In the early 1950s, a small Chicago-based religious sect predicted that the world was going to end on December 21, 1954. Their leader claimed to have received this information from an alien reincarnation of Jesus who went by the name of Sananda.
Their prophecy caught the attention of researchers from Stanford University, who decided to use the group as a case study in human nature.
Recently, author Chris Mooney wrote an article for Mother Jones magazine describing what the researchers learned. Since they were able to infiltrate the group to do their study, they were able to observe firsthand what happened when December 21 passed without incident.
First the researchers saw the confusion that occurred as members of the group tried to explain their mistake. Then the unexpected happened. The leader claimed to receive a new communication from Sananda. The new message was that the little group had not failed. On the contrary, they had saved the world from judgment by believing in the prediction. From that moment on, believers in Sananda were more convinced than ever of the truth and value of their mission. They adjusted their view of reality rather than admitting they were wrong.
So why is the study of this small religious sect worth thinking about? According to one of the researchers who studied them, this little group of fanatical believers remind us of a principle far greater than their numbers. “A man with a conviction is a hard man to change. Tell him you disagree and he turns away. Show him facts or figures and he questions your sources. Appeal to logic and he fails to see your point.”
The article goes on to suggest that many of the disagreements that divide us are rooted in our natural instincts for survival. To protect our beliefs and emotional attachments, we push threatening ideas away and pull friendly information closer. This begins to happen subconsciously even before we are aware of what is happening. Self-protective reactions mobilize thoughts and emotions to protect our beliefs as if our life depended on it.
So a conclusion of this case study was that, “We apply fight-or-flight reflexes not only to predators, but to data itself.”
In light of our natural aversion to both physical danger and threatening ideas, the article suggests an additional thought. Leading with the facts is not the best way to convince someone to change their mind. It is much wiser to begin by connecting with the values of the person we are trying to persuade—“to give the facts a fighting chance.”
Such findings might sound familiar to readers of the Bible. Jesus became a friend of social outcasts by showing how much He valued them. In contrast to other religious leaders who despised and condemned them, Jesus let them know that they were safe in His presence.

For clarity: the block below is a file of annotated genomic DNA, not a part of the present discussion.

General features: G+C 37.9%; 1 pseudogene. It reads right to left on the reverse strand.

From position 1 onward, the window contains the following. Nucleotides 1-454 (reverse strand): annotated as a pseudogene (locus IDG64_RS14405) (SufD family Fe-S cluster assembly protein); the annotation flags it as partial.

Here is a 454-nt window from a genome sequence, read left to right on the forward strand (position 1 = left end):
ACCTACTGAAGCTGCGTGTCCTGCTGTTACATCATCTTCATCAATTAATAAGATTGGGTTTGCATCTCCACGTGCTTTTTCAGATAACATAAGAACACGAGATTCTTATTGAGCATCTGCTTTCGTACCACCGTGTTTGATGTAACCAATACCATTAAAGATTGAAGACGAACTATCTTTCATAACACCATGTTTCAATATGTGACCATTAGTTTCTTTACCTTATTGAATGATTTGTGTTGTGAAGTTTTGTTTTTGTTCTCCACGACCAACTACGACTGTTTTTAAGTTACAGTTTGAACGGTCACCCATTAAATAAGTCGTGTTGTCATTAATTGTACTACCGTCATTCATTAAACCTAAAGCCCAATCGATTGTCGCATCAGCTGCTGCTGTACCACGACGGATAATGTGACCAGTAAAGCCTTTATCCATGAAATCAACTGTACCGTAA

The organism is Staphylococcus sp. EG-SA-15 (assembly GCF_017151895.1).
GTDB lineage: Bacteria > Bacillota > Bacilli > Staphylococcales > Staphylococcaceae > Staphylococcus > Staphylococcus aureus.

If He had acted as if their sin was more important than they were, they probably would have avoided Him like the plague or joined with the religious leaders who were trying to get rid of Him.
Later, the apostle Paul wrote letters that repeatedly called followers of Christ to reflect the attitudes of their Teacher, not only toward one another but also toward those who opposed them. For example, Paul encouraged a young understudy by the name of Timothy to treat everyone with the kindness, patience, gentleness, and reasonableness of Jesus (2 Timothy 2:24-25).
Admittedly, some of Paul’s letters seem to suggest that he could be stronger and more confrontational than his counsel to Timothy implies. On one occasion, he urged church leaders to protect the “flock” from “savage wolves” who would rise up from within the church to fleece the flock of God (Acts 20:29). Frequently, he wrote letters that encouraged followers of Christ to hold one another accountable for wrongs done against one another (1 Corinthians 5:1-5; 1 Timothy 5:20; Titus 1:13).
So how then do we explain the fact that Paul could call for gentle kindness toward all and confrontation for some? One ancient church father by the name of Chrysostom (AD 347–407) answers that question this way: “A strong rebuke, if it be given with gentleness, is most likely to wound deeply: for it is possible, indeed it is, to touch more effectually by gentleness, than one overawes by boldness” (Nicene and Post-Nicene Fathers, “Homily 6”).
In the spirit of Jesus and Paul, Chrysostom calls for the kind of self-control and kindness that makes it easier for others to hear what they don’t want to hear. It is the kind of approach that let’s people know that they are respected and cared for even when being challenged and corrected.
Father in heaven, forgive us for thinking we could ever admit the truth about ourselves or change the beliefs of others (2 Timothy 2:24-26). Help us to value and love others the way You have loved us, as we wait on You to change our hearts and theirs. —Mart DeHaan